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South Korea plans to purchase two more E-737 Peace Eye AEW&C aicraft.

| 2016
World Aviation Defense & Security News - South Korea
South Korea plans to purchase two more E-737 Peace Eye AEW&C aicraft
South Korea's Air Force (ROKAF) plans to acquire two more Peace Eye airborne early warning and control aircraft down the road to boost its operational capabilities, a government source said Sunday. The move will increase the number of E-737s to six and give the ROKAF better situational awareness, greater ability to gather signal intelligence and better control over its aerial assets. The presence of the planes can act as a deterrence against the North which does not have similar platforms.
South Korea plans to purchase two more E 737 Peace Eye AEWC aicraft 640 001A ROKAF E-737 Peace Eye AEW&C aircraft
(Credit: Boeing Defense)
The E-737s can also give Seoul the ability to better regulate and protect the country's Korean Air Defense Identification Zone from all possible intruders as nations in Northeast Asia have started vying to more effectively manage their airspace to deal with security threats.

"In the past there had only been speculation about increasing the size of the AEW&C fleet, but it has now been 'confirmed' to be part of the long-term acquisition plan," the insider who declined to be identified said.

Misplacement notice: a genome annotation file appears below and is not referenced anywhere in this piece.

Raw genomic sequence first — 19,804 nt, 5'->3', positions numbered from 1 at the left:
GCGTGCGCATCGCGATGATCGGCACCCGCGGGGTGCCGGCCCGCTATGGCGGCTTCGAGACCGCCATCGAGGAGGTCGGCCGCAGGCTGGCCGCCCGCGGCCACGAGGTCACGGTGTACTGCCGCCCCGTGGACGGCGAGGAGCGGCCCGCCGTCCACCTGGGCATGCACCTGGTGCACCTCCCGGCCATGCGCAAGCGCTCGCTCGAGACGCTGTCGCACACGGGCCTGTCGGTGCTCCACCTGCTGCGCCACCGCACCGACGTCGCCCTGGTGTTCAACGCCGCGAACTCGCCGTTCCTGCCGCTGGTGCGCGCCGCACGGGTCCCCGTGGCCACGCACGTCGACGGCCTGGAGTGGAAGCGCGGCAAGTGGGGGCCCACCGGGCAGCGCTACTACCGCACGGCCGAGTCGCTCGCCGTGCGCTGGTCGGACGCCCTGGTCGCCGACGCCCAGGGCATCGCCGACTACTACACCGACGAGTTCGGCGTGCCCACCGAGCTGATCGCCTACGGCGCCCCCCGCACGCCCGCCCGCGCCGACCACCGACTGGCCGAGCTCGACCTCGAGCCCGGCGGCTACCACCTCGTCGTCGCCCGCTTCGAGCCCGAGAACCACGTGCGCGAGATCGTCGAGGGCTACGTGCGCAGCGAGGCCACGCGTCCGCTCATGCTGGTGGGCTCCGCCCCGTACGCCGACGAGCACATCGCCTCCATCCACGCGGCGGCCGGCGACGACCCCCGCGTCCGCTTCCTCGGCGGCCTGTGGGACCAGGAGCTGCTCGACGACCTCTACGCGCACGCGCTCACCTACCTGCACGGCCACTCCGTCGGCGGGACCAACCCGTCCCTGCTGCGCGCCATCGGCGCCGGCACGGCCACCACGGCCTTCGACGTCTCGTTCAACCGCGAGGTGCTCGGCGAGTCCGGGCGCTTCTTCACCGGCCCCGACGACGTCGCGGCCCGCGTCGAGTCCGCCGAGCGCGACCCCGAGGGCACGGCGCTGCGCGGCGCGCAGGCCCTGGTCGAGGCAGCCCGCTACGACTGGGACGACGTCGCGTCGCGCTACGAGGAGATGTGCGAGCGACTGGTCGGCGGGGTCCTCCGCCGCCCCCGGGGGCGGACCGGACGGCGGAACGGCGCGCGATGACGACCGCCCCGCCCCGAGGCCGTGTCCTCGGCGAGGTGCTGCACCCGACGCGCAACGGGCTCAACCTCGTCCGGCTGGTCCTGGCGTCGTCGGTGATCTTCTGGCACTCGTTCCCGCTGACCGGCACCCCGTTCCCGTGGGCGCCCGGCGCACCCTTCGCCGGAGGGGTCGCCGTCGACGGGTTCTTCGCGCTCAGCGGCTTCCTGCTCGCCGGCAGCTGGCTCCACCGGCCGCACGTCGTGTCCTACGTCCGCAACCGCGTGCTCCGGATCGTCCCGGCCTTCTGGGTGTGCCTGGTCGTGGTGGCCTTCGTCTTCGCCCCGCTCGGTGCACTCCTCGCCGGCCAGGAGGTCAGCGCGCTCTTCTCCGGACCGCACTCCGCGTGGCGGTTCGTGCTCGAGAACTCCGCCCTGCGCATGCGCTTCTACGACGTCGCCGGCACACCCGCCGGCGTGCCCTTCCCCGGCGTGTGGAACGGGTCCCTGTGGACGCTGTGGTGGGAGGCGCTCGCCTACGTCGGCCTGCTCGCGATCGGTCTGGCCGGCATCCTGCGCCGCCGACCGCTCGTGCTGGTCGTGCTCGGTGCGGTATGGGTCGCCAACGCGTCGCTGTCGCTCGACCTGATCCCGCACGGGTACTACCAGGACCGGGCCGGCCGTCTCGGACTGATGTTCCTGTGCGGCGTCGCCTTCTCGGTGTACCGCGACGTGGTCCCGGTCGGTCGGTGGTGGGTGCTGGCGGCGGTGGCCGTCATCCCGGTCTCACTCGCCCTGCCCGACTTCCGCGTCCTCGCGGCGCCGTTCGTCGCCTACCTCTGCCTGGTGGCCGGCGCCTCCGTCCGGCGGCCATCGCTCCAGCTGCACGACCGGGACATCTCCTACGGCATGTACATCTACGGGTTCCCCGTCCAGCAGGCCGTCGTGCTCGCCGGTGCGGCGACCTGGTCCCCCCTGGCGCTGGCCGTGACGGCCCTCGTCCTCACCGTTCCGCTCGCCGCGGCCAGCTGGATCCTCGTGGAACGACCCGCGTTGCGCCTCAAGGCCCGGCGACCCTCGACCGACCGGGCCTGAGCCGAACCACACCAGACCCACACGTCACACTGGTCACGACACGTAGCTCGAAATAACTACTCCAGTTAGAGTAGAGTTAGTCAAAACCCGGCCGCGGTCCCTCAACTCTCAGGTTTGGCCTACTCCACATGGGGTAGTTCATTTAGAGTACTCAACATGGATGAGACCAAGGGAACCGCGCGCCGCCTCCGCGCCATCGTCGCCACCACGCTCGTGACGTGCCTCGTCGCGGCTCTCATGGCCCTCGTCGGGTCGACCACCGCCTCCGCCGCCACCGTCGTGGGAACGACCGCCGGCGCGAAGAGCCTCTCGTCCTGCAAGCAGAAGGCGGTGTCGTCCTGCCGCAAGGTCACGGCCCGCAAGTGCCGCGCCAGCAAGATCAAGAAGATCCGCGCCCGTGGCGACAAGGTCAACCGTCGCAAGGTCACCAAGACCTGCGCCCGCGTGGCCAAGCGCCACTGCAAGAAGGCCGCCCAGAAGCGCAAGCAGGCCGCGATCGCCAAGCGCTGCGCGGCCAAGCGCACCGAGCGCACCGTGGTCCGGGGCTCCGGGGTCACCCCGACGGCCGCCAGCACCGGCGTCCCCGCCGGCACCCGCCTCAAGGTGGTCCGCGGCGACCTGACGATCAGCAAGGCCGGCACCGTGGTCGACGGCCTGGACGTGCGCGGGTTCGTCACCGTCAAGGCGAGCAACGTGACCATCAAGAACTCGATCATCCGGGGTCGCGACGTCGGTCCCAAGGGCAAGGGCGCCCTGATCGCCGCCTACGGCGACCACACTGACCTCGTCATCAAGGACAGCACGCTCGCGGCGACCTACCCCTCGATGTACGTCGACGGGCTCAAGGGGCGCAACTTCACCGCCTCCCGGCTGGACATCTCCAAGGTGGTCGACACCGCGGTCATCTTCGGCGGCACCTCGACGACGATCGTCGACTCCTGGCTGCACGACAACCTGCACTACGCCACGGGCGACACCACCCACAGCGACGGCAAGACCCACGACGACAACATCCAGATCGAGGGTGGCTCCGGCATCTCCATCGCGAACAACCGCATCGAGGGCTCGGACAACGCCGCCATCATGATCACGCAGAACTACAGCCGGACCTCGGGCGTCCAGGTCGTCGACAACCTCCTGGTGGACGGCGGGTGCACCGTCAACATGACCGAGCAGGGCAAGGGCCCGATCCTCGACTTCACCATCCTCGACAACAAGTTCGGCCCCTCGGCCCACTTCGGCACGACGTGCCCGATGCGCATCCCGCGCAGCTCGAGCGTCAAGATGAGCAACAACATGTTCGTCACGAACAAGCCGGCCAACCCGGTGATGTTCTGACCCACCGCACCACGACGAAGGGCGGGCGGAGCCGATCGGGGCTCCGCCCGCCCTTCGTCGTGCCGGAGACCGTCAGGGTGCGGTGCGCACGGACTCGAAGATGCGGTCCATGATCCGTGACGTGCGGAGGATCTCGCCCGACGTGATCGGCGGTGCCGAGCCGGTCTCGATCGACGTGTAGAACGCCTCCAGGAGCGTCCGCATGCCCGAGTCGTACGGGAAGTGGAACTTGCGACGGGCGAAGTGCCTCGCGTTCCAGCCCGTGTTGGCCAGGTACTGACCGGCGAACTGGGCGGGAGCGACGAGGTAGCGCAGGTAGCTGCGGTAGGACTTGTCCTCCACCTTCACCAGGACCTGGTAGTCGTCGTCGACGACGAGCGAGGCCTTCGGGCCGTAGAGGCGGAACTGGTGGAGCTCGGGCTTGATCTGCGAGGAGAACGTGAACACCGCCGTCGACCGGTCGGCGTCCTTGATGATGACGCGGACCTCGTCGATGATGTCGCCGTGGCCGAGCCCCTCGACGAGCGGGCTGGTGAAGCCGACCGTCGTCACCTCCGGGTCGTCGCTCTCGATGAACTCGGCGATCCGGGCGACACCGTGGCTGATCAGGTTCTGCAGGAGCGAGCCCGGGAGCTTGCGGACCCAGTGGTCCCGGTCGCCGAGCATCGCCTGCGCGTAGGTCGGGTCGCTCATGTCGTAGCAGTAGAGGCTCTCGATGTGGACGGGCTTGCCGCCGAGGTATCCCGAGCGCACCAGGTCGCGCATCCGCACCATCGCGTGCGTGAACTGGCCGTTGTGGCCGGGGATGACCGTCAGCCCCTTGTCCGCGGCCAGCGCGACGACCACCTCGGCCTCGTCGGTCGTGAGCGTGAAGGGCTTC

He did not give a timeline for the procurement but long-term plans usually take some 5 years to get the necessary budget needed to start the project.

"The inclusion of the procurement is a clear sign that the military wants the planes," he said.

The move comes as inter-Korean tensions have flared over North Korea's fifth nuclear test on Sept. 9 and its threat to launch preemptive strikes on South Korea and the United States.

More E-737s will moreover make it easier for Seoul to keep such planes in the air around the clock, even if they have to undergo regular maintenance.

South Korea received its first Peace Eye in September 2011, with the fourth plane being deployed in October the following year.

The planes use L-band multi-role electronically scanned array radar placed on a "dorsal fin" on top of the fuselage that can scan a full 360 degrees and detect upwards of 1,000 airborne targets at once as well as conduct sea searches. The planes, based on the

B-737 twin-engine passenger jet, can stay aloft for upwards of 10 hours at a time and are particularly effective at detecting low-flying airplanes that may try to penetrate South Korean airspace by taking advantage of the Korean Peninsula's mountainous terrain.

Besides South Korea, Australia and Turkey use the E-737 as an early warning, aircraft control and battlefield management platform.

(Source: Yonhap)




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